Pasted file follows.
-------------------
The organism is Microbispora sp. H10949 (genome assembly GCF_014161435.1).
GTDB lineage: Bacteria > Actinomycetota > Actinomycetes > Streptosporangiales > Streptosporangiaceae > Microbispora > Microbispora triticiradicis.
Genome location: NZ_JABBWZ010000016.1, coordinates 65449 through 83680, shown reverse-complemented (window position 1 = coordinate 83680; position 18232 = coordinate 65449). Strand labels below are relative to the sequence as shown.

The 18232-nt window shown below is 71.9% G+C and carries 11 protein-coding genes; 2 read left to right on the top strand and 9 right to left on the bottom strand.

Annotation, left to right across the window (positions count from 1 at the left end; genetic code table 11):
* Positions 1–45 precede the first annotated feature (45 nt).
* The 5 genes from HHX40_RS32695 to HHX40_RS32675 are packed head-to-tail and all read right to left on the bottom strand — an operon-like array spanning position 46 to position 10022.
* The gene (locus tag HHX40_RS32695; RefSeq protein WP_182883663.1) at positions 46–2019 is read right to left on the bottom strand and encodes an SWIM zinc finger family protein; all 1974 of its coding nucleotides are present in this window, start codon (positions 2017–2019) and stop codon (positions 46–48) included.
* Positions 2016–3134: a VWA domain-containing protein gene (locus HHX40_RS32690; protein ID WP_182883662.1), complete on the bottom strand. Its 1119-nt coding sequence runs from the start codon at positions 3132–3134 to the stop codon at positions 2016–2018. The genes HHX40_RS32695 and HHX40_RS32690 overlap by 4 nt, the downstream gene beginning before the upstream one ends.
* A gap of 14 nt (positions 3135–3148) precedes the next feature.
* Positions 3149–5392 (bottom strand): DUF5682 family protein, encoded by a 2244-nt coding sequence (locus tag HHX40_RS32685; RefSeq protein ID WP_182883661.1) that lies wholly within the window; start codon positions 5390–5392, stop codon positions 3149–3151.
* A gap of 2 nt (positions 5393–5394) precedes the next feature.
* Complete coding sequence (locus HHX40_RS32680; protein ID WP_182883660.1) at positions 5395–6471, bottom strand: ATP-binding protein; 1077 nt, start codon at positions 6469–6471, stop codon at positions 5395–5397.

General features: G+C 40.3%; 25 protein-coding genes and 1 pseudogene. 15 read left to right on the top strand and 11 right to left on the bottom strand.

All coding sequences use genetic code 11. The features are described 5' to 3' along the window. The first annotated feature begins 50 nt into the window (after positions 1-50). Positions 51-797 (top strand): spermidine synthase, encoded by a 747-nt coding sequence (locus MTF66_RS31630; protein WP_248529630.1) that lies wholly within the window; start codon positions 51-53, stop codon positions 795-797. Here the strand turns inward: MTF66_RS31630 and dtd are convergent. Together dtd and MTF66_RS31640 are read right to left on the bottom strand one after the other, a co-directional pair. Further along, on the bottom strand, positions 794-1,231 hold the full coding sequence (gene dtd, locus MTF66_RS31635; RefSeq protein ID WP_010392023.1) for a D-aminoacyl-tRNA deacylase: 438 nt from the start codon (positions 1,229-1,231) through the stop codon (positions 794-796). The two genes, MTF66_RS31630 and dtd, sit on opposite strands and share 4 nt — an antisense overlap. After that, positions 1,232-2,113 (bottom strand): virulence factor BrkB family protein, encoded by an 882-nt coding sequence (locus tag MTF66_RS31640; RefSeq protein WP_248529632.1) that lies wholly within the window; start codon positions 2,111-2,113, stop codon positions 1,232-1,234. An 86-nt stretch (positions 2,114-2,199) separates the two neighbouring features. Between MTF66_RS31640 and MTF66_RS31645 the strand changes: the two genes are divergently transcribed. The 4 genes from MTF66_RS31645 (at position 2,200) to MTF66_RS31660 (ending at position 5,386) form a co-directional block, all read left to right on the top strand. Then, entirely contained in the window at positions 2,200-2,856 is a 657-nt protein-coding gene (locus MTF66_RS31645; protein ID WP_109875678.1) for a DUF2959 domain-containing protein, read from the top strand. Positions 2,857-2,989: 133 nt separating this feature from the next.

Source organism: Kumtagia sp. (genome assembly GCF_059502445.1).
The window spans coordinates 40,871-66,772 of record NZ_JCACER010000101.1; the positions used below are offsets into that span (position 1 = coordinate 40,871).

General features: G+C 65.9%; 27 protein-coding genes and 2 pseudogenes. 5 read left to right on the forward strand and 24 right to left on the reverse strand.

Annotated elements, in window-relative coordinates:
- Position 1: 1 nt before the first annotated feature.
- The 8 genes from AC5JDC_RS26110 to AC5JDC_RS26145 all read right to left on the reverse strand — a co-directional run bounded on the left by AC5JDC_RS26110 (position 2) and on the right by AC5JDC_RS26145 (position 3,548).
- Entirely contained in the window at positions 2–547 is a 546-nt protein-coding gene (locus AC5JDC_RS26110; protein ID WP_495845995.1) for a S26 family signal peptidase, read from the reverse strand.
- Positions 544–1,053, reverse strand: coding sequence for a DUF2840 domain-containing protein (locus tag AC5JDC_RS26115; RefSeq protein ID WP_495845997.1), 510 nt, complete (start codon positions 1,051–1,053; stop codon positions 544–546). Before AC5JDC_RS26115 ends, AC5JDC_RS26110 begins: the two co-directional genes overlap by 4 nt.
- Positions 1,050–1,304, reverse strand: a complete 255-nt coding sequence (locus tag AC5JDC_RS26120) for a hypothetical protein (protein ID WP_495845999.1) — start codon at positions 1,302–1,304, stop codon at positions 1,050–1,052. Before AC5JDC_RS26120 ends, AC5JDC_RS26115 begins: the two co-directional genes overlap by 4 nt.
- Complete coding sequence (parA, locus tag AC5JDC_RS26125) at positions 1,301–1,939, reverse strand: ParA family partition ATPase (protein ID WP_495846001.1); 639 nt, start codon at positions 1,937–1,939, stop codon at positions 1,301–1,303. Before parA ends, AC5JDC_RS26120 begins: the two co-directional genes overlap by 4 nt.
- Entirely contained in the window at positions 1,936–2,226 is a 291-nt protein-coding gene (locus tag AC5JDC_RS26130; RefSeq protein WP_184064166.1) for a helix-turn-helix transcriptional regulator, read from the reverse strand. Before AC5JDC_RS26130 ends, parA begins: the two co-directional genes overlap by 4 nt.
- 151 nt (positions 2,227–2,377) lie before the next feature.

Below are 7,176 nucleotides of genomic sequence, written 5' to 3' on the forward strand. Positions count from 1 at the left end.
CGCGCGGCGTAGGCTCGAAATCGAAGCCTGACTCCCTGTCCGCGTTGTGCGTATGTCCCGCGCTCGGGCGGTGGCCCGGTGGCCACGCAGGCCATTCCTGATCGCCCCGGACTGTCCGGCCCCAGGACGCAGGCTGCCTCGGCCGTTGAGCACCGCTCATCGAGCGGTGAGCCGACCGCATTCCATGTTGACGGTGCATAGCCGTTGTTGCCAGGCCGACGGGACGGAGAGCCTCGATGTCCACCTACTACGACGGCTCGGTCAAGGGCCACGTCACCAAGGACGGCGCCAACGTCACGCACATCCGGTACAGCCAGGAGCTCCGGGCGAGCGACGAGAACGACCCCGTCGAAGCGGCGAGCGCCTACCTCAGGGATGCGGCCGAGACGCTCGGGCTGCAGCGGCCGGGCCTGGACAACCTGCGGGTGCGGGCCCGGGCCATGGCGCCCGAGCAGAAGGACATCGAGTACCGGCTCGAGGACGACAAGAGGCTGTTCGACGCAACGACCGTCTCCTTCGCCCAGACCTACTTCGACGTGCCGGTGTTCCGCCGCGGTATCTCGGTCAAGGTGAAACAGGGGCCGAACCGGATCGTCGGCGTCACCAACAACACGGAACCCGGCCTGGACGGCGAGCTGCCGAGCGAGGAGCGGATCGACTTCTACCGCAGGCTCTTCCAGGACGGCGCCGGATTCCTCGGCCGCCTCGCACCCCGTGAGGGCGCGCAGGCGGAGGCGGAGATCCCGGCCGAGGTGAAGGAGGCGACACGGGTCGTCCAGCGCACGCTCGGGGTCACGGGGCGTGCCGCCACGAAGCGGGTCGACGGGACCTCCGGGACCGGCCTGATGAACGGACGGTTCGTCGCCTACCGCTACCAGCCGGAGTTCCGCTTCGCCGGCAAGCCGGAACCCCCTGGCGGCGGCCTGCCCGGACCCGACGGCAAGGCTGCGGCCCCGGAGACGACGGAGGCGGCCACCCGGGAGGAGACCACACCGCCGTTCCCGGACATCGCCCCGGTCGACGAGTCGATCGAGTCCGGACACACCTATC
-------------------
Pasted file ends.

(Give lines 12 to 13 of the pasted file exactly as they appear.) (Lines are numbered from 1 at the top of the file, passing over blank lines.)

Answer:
* A gap of 2 nt (positions 5393–5394) precedes the next feature.
* Complete coding sequence (locus HHX40_RS32680; protein ID WP_182883660.1) at positions 5395–6471, bottom strand: ATP-binding protein; 1077 nt, start codon at positions 6469–6471, stop codon at positions 5395–5397.